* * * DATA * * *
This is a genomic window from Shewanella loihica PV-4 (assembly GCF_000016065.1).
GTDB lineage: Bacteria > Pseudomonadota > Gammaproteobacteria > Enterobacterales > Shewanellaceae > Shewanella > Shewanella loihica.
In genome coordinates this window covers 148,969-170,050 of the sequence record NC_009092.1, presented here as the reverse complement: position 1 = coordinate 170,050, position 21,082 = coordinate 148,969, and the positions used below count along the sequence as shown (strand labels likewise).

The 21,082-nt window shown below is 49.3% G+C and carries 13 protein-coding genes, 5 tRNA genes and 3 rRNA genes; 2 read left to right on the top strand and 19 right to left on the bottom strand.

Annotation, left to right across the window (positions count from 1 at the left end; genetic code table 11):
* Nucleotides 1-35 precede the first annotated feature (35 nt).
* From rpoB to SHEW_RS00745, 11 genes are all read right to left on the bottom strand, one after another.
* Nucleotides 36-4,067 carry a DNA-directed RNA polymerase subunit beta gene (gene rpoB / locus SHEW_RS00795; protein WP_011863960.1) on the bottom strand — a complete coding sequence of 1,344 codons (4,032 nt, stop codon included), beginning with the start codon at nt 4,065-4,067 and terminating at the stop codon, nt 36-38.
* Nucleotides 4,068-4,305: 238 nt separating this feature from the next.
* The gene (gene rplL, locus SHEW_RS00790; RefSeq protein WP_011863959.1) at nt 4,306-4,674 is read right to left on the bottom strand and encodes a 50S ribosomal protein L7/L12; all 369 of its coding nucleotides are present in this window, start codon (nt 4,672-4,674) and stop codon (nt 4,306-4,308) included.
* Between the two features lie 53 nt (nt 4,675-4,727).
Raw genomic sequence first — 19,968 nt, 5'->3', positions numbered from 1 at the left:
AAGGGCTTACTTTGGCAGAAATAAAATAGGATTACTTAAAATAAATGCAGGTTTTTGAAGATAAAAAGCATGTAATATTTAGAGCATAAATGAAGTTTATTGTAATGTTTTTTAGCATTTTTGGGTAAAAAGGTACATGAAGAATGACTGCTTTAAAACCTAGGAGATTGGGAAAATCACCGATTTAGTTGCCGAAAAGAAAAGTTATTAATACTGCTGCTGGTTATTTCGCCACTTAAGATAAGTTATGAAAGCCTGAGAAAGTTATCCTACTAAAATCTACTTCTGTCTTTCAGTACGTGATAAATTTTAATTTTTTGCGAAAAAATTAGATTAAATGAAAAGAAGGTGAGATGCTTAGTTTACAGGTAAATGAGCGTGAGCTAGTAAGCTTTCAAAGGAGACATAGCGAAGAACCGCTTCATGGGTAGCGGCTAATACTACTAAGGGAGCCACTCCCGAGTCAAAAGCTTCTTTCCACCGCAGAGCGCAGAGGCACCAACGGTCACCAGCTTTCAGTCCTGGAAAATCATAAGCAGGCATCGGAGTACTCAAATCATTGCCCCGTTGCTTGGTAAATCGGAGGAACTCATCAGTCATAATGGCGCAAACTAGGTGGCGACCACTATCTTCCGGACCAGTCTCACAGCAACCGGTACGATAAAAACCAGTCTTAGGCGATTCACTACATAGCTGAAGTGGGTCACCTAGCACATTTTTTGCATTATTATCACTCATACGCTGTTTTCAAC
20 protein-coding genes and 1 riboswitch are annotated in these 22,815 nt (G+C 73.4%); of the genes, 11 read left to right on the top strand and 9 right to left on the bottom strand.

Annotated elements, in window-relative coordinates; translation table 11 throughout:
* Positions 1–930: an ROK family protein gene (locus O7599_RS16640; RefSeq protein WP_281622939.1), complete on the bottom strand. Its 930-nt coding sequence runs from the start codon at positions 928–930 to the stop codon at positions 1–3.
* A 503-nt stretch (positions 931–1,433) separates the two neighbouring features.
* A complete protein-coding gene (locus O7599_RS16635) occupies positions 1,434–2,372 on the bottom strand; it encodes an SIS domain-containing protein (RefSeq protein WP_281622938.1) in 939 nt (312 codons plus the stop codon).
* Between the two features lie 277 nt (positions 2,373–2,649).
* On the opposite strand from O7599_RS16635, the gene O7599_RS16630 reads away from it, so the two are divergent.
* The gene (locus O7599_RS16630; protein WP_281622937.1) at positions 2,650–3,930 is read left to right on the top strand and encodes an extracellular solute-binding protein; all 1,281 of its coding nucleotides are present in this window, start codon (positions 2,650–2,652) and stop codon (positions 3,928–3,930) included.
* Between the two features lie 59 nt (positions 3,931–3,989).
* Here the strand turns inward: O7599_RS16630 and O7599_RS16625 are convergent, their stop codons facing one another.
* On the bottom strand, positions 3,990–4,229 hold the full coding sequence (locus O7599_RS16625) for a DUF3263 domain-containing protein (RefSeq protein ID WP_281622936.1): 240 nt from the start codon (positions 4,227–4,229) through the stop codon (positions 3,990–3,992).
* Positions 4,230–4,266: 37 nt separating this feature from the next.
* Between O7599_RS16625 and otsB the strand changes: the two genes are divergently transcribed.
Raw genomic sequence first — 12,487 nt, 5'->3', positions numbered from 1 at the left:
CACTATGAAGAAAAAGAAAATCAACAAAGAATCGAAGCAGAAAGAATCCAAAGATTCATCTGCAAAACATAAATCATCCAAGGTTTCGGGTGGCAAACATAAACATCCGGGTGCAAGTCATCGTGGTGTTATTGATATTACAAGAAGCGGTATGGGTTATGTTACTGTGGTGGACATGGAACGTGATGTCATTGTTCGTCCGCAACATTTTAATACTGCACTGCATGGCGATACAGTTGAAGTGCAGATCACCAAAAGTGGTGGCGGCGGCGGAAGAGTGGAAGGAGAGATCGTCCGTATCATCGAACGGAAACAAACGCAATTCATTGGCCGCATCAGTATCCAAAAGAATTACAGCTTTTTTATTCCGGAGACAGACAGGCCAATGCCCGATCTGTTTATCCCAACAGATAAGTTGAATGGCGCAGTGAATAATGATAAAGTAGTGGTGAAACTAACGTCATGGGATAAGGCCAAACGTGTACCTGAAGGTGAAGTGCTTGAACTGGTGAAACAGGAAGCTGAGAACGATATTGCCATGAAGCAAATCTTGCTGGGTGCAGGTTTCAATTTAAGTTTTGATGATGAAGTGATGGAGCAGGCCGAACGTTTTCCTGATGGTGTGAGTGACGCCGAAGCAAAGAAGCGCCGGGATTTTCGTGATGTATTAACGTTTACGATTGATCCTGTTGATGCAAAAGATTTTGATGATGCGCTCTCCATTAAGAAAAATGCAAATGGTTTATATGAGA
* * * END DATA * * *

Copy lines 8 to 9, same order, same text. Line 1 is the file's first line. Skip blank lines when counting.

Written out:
* Nucleotides 36-4,067 carry a DNA-directed RNA polymerase subunit beta gene (gene rpoB / locus SHEW_RS00795; protein WP_011863960.1) on the bottom strand — a complete coding sequence of 1,344 codons (4,032 nt, stop codon included), beginning with the start codon at nt 4,065-4,067 and terminating at the stop codon, nt 36-38.
* Nucleotides 4,068-4,305: 238 nt separating this feature from the next.